Encouraging reflective thought and action
Students learn most effectively when they develop the ability to stand back from the information or ideas that they have engaged with and think about these objectively. Reflective learners assimilate new learning, relate it to what they already know, adapt it for their own purposes, and translate thought into action. Over time, they develop their creativity, their ability to think critically about information and ideas, and their metacognitive ability (that is, their ability to think about their own thinking). Teachers encourage such thinking when they design tasks and opportunities that require students to critically evaluate the material they use and consider the purposes for which it was originally created.
Enhancing the relevance of new learning
Students learn most effectively when they understand what they are learning, why they are learning it, and how they will be able to use their new learning. Our teachers stimulate the curiosity of their students, require them to search for relevant information and ideas, and challenge them to use or apply what they discover in new contexts or in new ways. They look for opportunities to involve students directly in decisions relating to their own learning. This encourages them to see what they are doing as relevant and to take greater ownership of their own learning.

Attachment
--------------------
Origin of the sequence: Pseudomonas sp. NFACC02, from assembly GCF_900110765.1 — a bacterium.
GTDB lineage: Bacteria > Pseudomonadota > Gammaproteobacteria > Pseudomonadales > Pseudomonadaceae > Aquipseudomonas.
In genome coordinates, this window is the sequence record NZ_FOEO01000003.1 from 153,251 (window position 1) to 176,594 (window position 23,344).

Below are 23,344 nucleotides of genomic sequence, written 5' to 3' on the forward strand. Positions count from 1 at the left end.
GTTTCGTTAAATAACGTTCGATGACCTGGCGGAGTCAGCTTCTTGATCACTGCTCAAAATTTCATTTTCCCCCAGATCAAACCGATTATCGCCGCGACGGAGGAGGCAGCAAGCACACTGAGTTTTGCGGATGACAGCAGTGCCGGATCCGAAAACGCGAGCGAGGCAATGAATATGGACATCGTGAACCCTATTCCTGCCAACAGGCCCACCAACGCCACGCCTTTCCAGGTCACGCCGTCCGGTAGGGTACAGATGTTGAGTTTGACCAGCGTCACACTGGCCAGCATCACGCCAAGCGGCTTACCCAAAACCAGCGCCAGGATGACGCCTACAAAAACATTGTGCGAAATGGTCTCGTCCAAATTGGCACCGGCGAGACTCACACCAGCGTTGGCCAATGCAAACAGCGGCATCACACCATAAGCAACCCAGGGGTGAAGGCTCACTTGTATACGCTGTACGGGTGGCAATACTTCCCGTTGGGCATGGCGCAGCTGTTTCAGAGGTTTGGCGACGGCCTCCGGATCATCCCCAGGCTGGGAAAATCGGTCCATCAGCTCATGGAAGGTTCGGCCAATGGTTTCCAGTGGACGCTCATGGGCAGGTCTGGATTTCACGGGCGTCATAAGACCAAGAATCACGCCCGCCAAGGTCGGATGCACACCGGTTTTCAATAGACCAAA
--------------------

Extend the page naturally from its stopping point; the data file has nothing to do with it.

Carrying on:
Facilitating shared learning
Students learn as they engage in shared activities and conversations with other people, including family members and people in the wider community. Teachers encourage this process by cultivating the class as a learning community. In such a community, everyone, including the teacher, is a learner; learning conversations and learning partnerships are encouraged; and challenge, support, and feedback are always available. As they engage in reflective discourse with others, students build the language that they need to take their learning further.
Making connections to prior learning and experience
Students learn best when they are able to integrate new learning with what they already understand. Our teachers deliberately build on what their students know and have experienced, they maximise the use of learning time, anticipate students’ learning needs, and avoid unnecessary duplication of content. Teachers can help students to make connections across learning areas as well as to home practices and the wider world.
Providing sufficient opportunities to learn